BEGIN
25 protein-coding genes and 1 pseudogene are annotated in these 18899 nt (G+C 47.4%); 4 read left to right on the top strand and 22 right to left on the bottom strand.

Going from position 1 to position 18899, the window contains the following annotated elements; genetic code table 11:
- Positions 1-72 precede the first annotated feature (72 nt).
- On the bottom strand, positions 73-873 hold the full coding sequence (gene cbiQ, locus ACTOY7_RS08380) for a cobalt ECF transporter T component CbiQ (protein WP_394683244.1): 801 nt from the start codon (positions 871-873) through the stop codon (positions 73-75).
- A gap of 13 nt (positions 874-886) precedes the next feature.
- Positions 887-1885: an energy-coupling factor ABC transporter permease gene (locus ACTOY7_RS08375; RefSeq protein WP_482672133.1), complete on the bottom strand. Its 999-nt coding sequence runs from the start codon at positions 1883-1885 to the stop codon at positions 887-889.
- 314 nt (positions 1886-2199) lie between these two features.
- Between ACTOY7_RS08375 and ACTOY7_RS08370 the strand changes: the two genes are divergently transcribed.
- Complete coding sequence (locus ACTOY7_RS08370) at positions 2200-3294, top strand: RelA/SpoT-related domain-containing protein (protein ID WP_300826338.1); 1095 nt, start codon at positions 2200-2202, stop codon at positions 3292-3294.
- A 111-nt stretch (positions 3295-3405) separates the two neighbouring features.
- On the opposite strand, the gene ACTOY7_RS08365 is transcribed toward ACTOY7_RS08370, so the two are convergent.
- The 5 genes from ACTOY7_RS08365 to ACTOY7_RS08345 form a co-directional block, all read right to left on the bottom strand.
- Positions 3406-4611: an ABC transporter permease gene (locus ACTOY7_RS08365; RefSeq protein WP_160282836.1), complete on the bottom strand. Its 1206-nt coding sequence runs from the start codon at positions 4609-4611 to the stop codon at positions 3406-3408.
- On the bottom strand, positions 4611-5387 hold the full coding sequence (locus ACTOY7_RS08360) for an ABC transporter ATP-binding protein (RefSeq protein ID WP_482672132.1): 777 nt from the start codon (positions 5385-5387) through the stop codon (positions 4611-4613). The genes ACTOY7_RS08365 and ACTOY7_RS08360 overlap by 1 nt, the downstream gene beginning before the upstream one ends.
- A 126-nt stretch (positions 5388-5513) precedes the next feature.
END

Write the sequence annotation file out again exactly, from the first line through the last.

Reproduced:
25 protein-coding genes and 1 pseudogene are annotated in these 18899 nt (G+C 47.4%); 4 read left to right on the top strand and 22 right to left on the bottom strand.

Going from position 1 to position 18899, the window contains the following annotated elements; genetic code table 11:
- Positions 1-72 precede the first annotated feature (72 nt).
- On the bottom strand, positions 73-873 hold the full coding sequence (gene cbiQ, locus ACTOY7_RS08380) for a cobalt ECF transporter T component CbiQ (protein WP_394683244.1): 801 nt from the start codon (positions 871-873) through the stop codon (positions 73-75).
- A gap of 13 nt (positions 874-886) precedes the next feature.
- Positions 887-1885: an energy-coupling factor ABC transporter permease gene (locus ACTOY7_RS08375; RefSeq protein WP_482672133.1), complete on the bottom strand. Its 999-nt coding sequence runs from the start codon at positions 1883-1885 to the stop codon at positions 887-889.
- 314 nt (positions 1886-2199) lie between these two features.
- Between ACTOY7_RS08375 and ACTOY7_RS08370 the strand changes: the two genes are divergently transcribed.
- Complete coding sequence (locus ACTOY7_RS08370) at positions 2200-3294, top strand: RelA/SpoT-related domain-containing protein (protein ID WP_300826338.1); 1095 nt, start codon at positions 2200-2202, stop codon at positions 3292-3294.
- A 111-nt stretch (positions 3295-3405) separates the two neighbouring features.
- On the opposite strand, the gene ACTOY7_RS08365 is transcribed toward ACTOY7_RS08370, so the two are convergent.
- The 5 genes from ACTOY7_RS08365 to ACTOY7_RS08345 form a co-directional block, all read right to left on the bottom strand.
- Positions 3406-4611: an ABC transporter permease gene (locus ACTOY7_RS08365; RefSeq protein WP_160282836.1), complete on the bottom strand. Its 1206-nt coding sequence runs from the start codon at positions 4609-4611 to the stop codon at positions 3406-3408.
- On the bottom strand, positions 4611-5387 hold the full coding sequence (locus ACTOY7_RS08360) for an ABC transporter ATP-binding protein (RefSeq protein ID WP_482672132.1): 777 nt from the start codon (positions 5385-5387) through the stop codon (positions 4611-4613). The genes ACTOY7_RS08365 and ACTOY7_RS08360 overlap by 1 nt, the downstream gene beginning before the upstream one ends.
- A 126-nt stretch (positions 5388-5513) precedes the next feature.